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FLY FISHING BIG SPRING CREEK IN PENNSYLVANIA

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Big Spring Creek, located in the South Central part of Pennsylvania, gets overlooked quite often. Its large, wild brook trout and good population of rainbows and browns make a strong case for fishing this challenging, limestone spring creek. Unfortunately, Big Spring has experienced a few problems. The weed beds in the middle section of the creek, which are so vital to both trout and bug life, have been dying. Agricultural pesticides and effluent discharges seem to be the reasons for this problem. It's unfortunate that there has been a decline in the fish population throughout the lower end of the special regulations area.

The upper end of the creek, just below the hatchery, offers anglers an abundance of wild brook trout. This area, starting 100 feet below Big Spring's source, extends 1.1 miles down to Nearly Road Bridge is governed under Heritage Trout Angling Regulations. Many people visit Big Spring just for these beautifully colored trout. Some of these brook trout have been known to reach unusually large sizes for their species-up to 20 inches. And brook trout as large as three and four pounds have been caught.

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Unlike what works for many freestone brook trout, light tippets such as 7X and 8X are almost a must if you want to fool these line-shy fish. The upper 100 feet of river from its source is closed to fishing. This area is managed as a nursery for the fish within those limits. SR 3007 follows along the river for most of its path, providing easy access and many parking lots for anglers.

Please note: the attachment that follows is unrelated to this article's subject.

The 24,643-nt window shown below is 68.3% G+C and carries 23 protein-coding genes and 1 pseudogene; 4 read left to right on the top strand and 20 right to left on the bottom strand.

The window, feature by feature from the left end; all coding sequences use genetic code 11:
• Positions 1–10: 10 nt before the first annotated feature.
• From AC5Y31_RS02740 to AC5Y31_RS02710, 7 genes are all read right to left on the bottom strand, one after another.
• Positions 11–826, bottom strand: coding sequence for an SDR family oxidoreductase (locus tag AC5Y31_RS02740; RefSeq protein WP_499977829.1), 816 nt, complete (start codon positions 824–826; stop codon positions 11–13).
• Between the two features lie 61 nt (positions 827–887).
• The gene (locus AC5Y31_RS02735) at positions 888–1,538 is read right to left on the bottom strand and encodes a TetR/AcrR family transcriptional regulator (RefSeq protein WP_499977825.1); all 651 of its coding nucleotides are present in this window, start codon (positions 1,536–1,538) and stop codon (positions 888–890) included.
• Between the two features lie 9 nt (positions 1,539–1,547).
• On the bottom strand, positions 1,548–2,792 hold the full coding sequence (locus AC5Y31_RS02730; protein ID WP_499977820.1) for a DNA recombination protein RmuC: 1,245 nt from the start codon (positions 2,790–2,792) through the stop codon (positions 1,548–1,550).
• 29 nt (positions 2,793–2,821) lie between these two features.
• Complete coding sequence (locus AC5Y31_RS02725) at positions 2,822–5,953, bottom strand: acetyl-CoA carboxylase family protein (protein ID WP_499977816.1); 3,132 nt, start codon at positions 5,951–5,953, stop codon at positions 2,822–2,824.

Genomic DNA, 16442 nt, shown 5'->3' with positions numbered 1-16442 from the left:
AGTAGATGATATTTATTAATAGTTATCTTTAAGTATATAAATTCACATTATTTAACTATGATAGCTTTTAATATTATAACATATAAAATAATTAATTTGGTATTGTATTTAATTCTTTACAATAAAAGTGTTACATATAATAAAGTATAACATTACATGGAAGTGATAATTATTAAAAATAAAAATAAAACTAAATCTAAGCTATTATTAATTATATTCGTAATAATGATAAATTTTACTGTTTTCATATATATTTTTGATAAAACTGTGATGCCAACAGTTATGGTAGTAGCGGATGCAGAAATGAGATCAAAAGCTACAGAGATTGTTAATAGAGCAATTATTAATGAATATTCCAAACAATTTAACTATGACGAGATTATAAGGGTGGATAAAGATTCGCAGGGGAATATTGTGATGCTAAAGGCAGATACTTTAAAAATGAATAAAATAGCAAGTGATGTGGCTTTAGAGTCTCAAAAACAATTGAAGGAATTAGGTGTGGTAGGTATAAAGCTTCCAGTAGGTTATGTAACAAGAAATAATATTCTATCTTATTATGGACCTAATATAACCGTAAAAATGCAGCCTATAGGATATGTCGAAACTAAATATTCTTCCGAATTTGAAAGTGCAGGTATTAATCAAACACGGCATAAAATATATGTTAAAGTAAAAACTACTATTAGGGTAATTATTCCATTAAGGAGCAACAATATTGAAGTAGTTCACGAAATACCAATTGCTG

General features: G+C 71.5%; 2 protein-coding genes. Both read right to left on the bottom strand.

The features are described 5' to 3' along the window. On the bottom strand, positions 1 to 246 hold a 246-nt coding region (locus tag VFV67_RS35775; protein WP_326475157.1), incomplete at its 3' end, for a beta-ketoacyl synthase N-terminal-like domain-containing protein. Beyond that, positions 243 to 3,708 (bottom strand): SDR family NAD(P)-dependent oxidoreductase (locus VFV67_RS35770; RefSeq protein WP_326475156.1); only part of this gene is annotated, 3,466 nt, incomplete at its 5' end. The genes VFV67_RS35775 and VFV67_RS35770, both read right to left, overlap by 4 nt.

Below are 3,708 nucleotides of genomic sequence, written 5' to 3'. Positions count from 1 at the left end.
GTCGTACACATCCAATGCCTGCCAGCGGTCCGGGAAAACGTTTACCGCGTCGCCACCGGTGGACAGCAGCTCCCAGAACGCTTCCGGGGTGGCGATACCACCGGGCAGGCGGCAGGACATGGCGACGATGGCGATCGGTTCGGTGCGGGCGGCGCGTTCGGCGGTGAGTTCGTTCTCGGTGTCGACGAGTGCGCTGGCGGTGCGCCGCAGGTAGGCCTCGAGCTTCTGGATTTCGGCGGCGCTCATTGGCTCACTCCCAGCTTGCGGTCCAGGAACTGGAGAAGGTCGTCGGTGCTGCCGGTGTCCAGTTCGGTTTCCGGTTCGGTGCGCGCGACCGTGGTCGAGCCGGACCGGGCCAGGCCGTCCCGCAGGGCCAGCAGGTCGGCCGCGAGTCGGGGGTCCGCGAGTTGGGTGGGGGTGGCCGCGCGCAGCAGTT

To locate better weed beds on the creek, simply follow the road downstream along the river. Look for areas of deep water, with good vegetation; that's where you'll find more trout and aquatic life. Most of this better-quality water is located between the T 353 Bridge and the town of Newville.

Hatch Chart
You'll find rainbows and browns throughout the better vegetated areas. The State stocks the majority of these fish, however, the creek also has wild browns from the natural reproduction that occurs here. Tricky currents and glass water make it very difficult to fish this spring creek.

After passing Newville, Big Spring eventually flows into Conodoguinet Creek. This lower stretch of creek is not as accessible, and is seldom fished. If you can gain access, you'll find a few good fish in the lower reaches.

Hatches on Big Spring, as on many limestone spring creeks, are not very prolific. Blue-Winged Olives, Sulphurs, and Tricos account for most of the mayflies. Cress bugs, Scuds, Midges, and Terrestrial patterns are usually your best bet. Like on Letort Spring Run, long light leaders are almost always a must. A gentle presentation with a drag-free float is key. Most people use 2- to 4-weight lines so they won't spook these fish. Some skilled anglers choose a 5-weight line with long leaders, enabling them to stand farther back from the fish. Here, an angler's challenge is to be able to gently float in the 5-weight line, while simultaneously turning over the long leader.

If you plan on traveling through South Central Pennsylvania, be sure to stop by Big Spring Creek. Just don't leave your light rod at home.